Archive | September, 2009

Inching down that horrible ‘Unread’ number

16 Sep

I’m now sitting down in the evenings and dedicating an hour to slowly inching down the ‘unread’ number that always mounts so quickly on Google Reader. Mashable is the biggest offender, and when I started reading blogs using Google Reader, I would always avoid reading Mashable because the number was so daunting! I’ve realised now that this was a huge mistake, as the majority of the posts that I find interesting come from the amazing dedicated team at Mashable, who consistently bring an intelligent mix of social media news and humour. A perfect example is the Top 10 Kanye West Interruption Parodies – of which my absolute favourite has to be the video embedded below. Update – the video has since been made private – go to the Mashable link above to find other genius versions).

On a more serious note, David Meerman Scott (who I was lucky enough to hear speak at the last Social Media Club in Sydney) has posted a very interesting blog – Social Media and the Cotton On baby T-Shirt Crisis – about how essential it is for companies to maintain an active as well as interactive presence on social media sites. The outrage about inappropriate baby T-Shirts started off on social media sites like Twitter, but quickly made traditional media papers such as the Sydney Morning Herald. In situations like this, I have always believed that it is important for the companies involved to respond to the criticisms in the same medium, and to do this effectively you need to have an existing and ongoing communication in these mediums. While Cotton On does have a Twitter account (@CottonOn), as David pointed out it is mainly used to convey marketing and advertising messages. I made this point myself a few months ago in a presentation about Online PR, using the example of Domino’s pizza’s crisis ‘Disgusting Domino’s People’. While they had the right idea, and responded using YouTube, the same medium that the the original video was posted in, they didn’t have an existing presence and conversation on social networking sites, and it took a long time for their responding message to get through and calm the crisis down.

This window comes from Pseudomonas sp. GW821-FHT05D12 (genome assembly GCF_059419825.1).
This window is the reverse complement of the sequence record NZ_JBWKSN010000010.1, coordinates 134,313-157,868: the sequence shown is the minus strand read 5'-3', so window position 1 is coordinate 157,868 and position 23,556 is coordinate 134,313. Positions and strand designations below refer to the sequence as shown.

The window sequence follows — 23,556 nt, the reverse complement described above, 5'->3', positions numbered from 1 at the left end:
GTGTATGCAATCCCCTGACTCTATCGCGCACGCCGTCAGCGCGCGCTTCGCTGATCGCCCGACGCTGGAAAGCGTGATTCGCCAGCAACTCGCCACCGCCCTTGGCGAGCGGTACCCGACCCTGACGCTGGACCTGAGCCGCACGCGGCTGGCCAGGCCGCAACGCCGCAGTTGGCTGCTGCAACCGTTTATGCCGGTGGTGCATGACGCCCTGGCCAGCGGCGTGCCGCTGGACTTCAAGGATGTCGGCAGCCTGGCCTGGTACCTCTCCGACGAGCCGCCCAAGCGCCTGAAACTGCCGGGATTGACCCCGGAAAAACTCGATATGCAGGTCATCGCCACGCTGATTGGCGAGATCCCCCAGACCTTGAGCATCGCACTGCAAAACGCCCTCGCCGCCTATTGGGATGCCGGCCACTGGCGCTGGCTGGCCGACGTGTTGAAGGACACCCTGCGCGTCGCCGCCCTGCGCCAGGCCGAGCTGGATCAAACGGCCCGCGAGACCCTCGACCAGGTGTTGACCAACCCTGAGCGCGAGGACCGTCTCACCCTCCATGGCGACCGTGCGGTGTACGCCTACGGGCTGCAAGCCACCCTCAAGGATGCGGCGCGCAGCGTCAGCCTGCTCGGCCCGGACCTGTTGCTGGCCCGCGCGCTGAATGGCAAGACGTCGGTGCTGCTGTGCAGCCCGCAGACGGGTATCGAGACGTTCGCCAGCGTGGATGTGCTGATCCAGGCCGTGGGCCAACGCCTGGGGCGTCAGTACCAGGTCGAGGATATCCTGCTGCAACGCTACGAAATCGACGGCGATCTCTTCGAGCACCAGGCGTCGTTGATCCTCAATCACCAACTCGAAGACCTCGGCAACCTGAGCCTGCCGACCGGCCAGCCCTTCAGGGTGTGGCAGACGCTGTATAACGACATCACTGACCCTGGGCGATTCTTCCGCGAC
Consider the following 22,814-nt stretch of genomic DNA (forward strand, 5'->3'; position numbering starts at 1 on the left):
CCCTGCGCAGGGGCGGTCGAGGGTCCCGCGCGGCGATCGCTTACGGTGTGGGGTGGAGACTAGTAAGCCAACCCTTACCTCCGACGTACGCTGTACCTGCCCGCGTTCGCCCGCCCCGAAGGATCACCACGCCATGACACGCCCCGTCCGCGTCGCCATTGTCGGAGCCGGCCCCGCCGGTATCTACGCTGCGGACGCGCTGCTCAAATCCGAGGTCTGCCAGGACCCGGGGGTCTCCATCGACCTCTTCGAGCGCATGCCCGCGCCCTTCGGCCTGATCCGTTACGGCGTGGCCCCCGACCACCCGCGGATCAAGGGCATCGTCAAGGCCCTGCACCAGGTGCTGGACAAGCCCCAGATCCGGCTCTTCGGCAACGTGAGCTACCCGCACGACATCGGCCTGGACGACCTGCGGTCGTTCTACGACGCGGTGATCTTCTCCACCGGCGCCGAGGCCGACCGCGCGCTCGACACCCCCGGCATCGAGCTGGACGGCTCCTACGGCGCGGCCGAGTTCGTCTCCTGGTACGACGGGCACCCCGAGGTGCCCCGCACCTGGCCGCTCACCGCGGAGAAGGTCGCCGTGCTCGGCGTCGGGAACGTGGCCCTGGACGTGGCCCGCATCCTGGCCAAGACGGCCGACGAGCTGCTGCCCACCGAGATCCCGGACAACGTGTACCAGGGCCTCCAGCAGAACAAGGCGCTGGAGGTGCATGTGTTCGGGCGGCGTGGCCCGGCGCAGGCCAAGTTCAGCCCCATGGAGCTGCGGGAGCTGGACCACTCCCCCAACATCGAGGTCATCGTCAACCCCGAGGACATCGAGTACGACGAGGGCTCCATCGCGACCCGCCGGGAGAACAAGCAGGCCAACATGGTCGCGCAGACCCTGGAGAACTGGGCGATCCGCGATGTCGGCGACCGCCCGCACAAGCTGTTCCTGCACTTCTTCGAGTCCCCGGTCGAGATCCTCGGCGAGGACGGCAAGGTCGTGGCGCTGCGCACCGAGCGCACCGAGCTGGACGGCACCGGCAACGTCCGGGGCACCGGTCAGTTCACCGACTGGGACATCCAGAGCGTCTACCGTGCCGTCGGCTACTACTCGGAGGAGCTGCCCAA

Finally, I was drawn to a conversation/debate on Twitter this afternoon between two people that I follow and respect, @trib & @sammutimer, centered around the video embedded below.